Wednesday 18 Sha‘ban 1445 - 28 February 2024
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Sea creatures that give birth to live young and those that lay eggs are all permissible to eat

Question

I know that all seafood is halal, but someone said that it is not permissible to eat whales (al-hut), because they give birth to live young and do not lay eggs, unlike other fish. He quoted as evidence for that the fact that seals, turtles and elephant seals, et cetera, are not permissible to eat, because they give birth to live young and do not lay eggs. Is it true that it is not permissible to eat these animals? Is there anything in the Qur’an or sahih Sunnah that refers specifically to this issue? Another question: how can we tell whether a particular sea creature is halal or haram? The shark, for example, lives in the sea, meaning that it is halal in that regard, but it is a predator that kills and eats other animals, so it becomes haram in that regard, because it is not permissible to eat animals that kill and eat others. I hope that you can explain.

Answer

Praise be to Allah.

Firstly:

We have noted previously that all sea creatures that only live in the water are halal, whether they are caught alive or they are found dead (maytah, “dead meat”), because of the general meaning of the verse in which Allah, may He be exalted, says (interpretation of the meaning):

{Lawful to you is game from the sea and its food} [al-Ma’idah 5:96].

Abu Dawud (83) narrated from Abu Hurayrah that the Messenger of Allah (blessings and peace of Allah be upon him) said about the sea: “Its water is a means of purification and its animals that are found dead are permissible.” Classed as sahih by al-Albani in Sahih Abi Dawud.

The scholars of the Standing Committee said: The basic principle regarding sea creatures that usually only live in the water is that they are halal."(Fatawa al-Lajnah al-Da’imah  22 /312).

The guideline regarding sea creatures is that it is not haram to eat any of them if they only live in the water.

As for amphibious animals [those that live both in the water and on land], they are not all halal.

Secondly:

Eating al-hut [large fish; sometimes translated as whale] is permissible, because they are a type of fish.

It says in Lisan al-‘Arab [a famous Arabic-language dictionary] (2/26):

Al-hut means fish, and it was said that it refers to large fish. End quote.

Ibn Majah (3218) narrated from ‘Abdullah ibn ‘Umar that the Messenger of Allah (blessings and peace of Allah be upon him) said: “Two types of ‘dead meat’ have been made permissible for us: fish and locusts.” Classed as sahih by al-Albani in Sahih Ibn Majah.

And we have noted above that all sea creatures are halal.

In Sahih al-Bukhari (4362) and Sahih Muslim (1935) it is narrated that Jabir (may Allah be pleased with him) said: We went out on campaign with the ‘army of the leaves’ [so called because they were so hungry that they ate leaves from trees], and Abu ‘Ubaydah was appointed as our commander. We were stricken with severe hunger, then the sea threw out a dead fish, the like of which we had never seen, which was called al-‘anbar (sperm whale) and we ate from it for half a month. Abu ‘Ubaydah took one of its bones and a rider passed under it. Abu’z-Zubayr told me that he heard Jabir say: Abu ‘Ubaydah said: Eat. When we came to Madinah, we told the Prophet (blessings and peace of Allah be upon him) about that, and he said: “Eat, for it is provision that Allah has given you, and give us some, if you have any of it with you.” So some of them gave him [some of that fish] and he ate it.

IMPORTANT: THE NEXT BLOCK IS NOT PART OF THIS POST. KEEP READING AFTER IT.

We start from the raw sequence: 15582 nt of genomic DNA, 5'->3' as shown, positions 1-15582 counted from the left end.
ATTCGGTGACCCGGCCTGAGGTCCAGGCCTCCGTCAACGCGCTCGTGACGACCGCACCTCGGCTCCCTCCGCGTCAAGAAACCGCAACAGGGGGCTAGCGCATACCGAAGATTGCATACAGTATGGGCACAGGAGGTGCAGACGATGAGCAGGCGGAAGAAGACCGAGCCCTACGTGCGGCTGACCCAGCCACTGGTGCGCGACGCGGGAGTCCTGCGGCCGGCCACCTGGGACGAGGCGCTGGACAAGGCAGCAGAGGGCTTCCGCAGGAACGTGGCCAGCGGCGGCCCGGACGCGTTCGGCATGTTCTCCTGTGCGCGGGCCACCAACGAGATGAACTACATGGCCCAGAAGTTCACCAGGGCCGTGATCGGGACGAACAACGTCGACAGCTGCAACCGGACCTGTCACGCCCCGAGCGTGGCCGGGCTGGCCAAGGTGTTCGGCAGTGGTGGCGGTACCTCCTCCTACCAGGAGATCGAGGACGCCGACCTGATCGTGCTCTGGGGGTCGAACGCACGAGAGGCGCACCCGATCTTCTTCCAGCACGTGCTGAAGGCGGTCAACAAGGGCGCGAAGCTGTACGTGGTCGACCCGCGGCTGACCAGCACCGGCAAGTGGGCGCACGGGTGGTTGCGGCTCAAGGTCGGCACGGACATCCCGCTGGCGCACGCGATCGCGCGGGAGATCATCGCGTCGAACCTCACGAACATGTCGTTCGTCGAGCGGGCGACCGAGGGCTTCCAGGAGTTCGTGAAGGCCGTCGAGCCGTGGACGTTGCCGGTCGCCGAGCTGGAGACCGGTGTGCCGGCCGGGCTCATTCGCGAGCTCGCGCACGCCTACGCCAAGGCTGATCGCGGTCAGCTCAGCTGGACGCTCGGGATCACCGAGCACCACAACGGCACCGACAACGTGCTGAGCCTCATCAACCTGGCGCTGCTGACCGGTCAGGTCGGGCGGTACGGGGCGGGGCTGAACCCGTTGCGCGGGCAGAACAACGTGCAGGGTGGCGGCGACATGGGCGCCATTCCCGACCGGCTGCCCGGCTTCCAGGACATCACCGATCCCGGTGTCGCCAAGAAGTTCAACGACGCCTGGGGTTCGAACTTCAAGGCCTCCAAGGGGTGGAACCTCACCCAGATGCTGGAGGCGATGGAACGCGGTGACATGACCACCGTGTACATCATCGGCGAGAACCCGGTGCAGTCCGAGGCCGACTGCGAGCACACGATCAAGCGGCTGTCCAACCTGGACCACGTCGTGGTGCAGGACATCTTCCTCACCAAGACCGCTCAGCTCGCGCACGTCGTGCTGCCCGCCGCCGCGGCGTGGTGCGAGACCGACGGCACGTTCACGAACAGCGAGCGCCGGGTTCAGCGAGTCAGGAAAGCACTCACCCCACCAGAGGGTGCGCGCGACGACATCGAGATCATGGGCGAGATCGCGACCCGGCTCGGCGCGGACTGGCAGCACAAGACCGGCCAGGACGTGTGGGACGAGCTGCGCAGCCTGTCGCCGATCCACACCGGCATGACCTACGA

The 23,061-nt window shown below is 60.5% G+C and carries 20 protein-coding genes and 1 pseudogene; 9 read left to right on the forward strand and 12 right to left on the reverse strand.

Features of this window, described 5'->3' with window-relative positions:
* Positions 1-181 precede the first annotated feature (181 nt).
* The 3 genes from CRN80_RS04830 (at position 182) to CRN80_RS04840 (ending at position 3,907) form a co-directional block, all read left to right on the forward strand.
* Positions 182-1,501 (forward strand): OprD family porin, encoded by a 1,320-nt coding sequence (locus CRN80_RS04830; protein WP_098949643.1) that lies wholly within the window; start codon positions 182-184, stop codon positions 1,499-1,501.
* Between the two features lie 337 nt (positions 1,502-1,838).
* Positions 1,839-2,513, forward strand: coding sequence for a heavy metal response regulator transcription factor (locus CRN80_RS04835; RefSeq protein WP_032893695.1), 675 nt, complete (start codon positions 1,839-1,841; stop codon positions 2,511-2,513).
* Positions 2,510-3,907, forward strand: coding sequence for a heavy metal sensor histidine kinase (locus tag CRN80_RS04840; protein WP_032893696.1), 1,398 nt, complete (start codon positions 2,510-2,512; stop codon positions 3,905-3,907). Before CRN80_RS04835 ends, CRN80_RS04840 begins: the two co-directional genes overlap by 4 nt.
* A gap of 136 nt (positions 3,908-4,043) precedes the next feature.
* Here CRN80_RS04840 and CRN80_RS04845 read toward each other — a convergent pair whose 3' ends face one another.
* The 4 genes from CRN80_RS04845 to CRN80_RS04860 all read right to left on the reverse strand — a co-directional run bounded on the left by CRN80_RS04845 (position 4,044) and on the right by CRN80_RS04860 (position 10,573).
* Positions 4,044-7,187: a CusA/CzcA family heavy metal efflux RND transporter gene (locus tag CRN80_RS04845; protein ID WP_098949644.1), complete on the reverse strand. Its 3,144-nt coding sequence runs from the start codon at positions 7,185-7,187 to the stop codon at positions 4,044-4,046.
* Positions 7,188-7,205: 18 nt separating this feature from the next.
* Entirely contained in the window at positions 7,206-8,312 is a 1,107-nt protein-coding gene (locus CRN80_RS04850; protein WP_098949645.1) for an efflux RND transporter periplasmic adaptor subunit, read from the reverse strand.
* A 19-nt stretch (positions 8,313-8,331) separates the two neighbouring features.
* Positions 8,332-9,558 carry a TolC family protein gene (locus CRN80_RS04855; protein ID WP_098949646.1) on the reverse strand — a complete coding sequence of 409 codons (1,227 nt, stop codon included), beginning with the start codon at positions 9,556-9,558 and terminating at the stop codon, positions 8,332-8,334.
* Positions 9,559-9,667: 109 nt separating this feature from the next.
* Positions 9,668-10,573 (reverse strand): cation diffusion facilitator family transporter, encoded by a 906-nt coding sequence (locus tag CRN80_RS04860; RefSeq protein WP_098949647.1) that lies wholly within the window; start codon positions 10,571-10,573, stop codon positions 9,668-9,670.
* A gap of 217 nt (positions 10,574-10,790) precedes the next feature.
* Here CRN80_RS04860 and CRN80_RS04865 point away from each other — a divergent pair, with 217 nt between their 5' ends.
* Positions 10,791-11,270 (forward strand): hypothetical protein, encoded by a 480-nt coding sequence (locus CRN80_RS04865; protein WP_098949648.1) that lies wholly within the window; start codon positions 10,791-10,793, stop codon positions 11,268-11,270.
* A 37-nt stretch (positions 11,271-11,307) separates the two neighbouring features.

As for the fact that it gives birth to live young and does not lay eggs, that has nothing to do with the shar‘i ruling and does not affect it. There is nothing in the religious text to suggest that sea creatures that give birth to live young and do not lay eggs are haram and cannot be eaten; rather the general meaning of the evidence indicates that they are all halal. This is quite clear, and there is no argument about it.

Thirdly:

Sharks are halal, because of what is mentioned above and because of the general meaning of the words of the Prophet (blessings and peace of Allah be upon him): “Two kinds of ‘dead meat’ and two kinds of blood have been permitted to you. The two kinds of ‘dead meat’ are fish and locusts, and the two kinds of blood are the liver and spleen.”  Narrated by Ibn Majah (3314); classed as sahih by al-Albani.

The fact that the shark is a predator does not cancel that. The prohibition on every predator that has fangs applies only to land animals that are predators. As for the predators of the sea, this ruling does not apply to them.

Shaykh Ibn ‘Uthaymin (may Allah have mercy on him) said:

It cannot be said that for whatever land animal is haram, its counterpart in the sea is also haram, because the sea is something separate, even though there are animals in it which have fangs with which they attack other animals, such as sharks… The point is that there are animals [in the sea] that kill and eat others, yet despite that they are halal. End quote from ash-Sharh al-Mumti‘ (15.34).

The scholars of the Standing Committee were asked:

Are sharks halal or haram?

They replied: All fish are halal, sharks and others, because of the general meaning of the verse in which Allah, may He be exalted, says (interpretation of the meaning): { Lawful to you is game from the sea and its food } [al-Ma’idah 5:96] and the words of the Prophet (blessings and peace of Allah be upon him): “Its water is a means of purification and its ‘dead meat’ [animals that died without being slaughtered in the prescribed manner] is permissible.”"(Fatawa al-Lajnah ad-Da’imah 22/320).

See also the answer to question no. 1919 .

And Allah knows best.

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Source: Islam Q&A